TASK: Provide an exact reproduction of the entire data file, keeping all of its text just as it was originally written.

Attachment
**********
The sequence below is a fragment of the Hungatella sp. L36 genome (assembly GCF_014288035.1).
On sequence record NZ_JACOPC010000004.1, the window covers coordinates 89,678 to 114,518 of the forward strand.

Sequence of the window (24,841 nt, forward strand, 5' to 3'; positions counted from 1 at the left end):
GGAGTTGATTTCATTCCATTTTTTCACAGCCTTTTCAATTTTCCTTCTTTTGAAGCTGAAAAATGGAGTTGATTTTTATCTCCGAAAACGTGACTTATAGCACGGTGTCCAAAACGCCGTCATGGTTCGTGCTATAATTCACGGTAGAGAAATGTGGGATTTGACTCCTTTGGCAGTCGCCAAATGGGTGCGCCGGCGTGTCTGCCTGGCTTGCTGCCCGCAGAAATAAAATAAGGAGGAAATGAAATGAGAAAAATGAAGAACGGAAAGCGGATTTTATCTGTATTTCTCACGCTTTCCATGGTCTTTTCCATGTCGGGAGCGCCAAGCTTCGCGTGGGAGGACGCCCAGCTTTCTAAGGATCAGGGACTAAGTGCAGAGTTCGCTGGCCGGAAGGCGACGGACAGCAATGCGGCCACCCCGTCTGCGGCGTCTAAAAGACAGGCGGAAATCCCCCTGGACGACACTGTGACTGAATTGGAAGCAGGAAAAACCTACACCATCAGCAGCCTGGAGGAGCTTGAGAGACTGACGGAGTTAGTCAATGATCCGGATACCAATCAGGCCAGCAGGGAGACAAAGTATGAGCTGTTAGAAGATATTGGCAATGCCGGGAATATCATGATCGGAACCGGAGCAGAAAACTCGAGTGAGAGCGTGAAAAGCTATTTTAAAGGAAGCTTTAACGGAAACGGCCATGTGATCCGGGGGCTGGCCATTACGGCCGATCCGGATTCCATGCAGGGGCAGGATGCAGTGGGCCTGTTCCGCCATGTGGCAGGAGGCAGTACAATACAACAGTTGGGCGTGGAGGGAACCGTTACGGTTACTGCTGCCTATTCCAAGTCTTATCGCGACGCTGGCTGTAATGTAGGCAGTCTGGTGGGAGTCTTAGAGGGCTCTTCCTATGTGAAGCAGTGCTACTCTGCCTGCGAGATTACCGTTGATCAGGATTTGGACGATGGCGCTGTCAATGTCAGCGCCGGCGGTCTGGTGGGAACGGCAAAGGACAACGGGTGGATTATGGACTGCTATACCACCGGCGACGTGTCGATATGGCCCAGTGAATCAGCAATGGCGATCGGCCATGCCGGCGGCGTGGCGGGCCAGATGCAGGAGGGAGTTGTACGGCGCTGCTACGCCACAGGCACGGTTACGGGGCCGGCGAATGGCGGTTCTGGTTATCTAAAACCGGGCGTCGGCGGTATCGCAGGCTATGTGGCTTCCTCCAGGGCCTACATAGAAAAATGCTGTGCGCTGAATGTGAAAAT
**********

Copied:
The sequence below is a fragment of the Hungatella sp. L36 genome (assembly GCF_014288035.1).
On sequence record NZ_JACOPC010000004.1, the window covers coordinates 89,678 to 114,518 of the forward strand.

Sequence of the window (24,841 nt, forward strand, 5' to 3'; positions counted from 1 at the left end):
GGAGTTGATTTCATTCCATTTTTTCACAGCCTTTTCAATTTTCCTTCTTTTGAAGCTGAAAAATGGAGTTGATTTTTATCTCCGAAAACGTGACTTATAGCACGGTGTCCAAAACGCCGTCATGGTTCGTGCTATAATTCACGGTAGAGAAATGTGGGATTTGACTCCTTTGGCAGTCGCCAAATGGGTGCGCCGGCGTGTCTGCCTGGCTTGCTGCCCGCAGAAATAAAATAAGGAGGAAATGAAATGAGAAAAATGAAGAACGGAAAGCGGATTTTATCTGTATTTCTCACGCTTTCCATGGTCTTTTCCATGTCGGGAGCGCCAAGCTTCGCGTGGGAGGACGCCCAGCTTTCTAAGGATCAGGGACTAAGTGCAGAGTTCGCTGGCCGGAAGGCGACGGACAGCAATGCGGCCACCCCGTCTGCGGCGTCTAAAAGACAGGCGGAAATCCCCCTGGACGACACTGTGACTGAATTGGAAGCAGGAAAAACCTACACCATCAGCAGCCTGGAGGAGCTTGAGAGACTGACGGAGTTAGTCAATGATCCGGATACCAATCAGGCCAGCAGGGAGACAAAGTATGAGCTGTTAGAAGATATTGGCAATGCCGGGAATATCATGATCGGAACCGGAGCAGAAAACTCGAGTGAGAGCGTGAAAAGCTATTTTAAAGGAAGCTTTAACGGAAACGGCCATGTGATCCGGGGGCTGGCCATTACGGCCGATCCGGATTCCATGCAGGGGCAGGATGCAGTGGGCCTGTTCCGCCATGTGGCAGGAGGCAGTACAATACAACAGTTGGGCGTGGAGGGAACCGTTACGGTTACTGCTGCCTATTCCAAGTCTTATCGCGACGCTGGCTGTAATGTAGGCAGTCTGGTGGGAGTCTTAGAGGGCTCTTCCTATGTGAAGCAGTGCTACTCTGCCTGCGAGATTACCGTTGATCAGGATTTGGACGATGGCGCTGTCAATGTCAGCGCCGGCGGTCTGGTGGGAACGGCAAAGGACAACGGGTGGATTATGGACTGCTATACCACCGGCGACGTGTCGATATGGCCCAGTGAATCAGCAATGGCGATCGGCCATGCCGGCGGCGTGGCGGGCCAGATGCAGGAGGGAGTTGTACGGCGCTGCTACGCCACAGGCACGGTTACGGGGCCGGCGAATGGCGGTTCTGGTTATCTAAAACCGGGCGTCGGCGGTATCGCAGGCTATGTGGCTTCCTCCAGGGCCTACATAGAAAAATGCTGTGCGCTGAATGTGAAAAT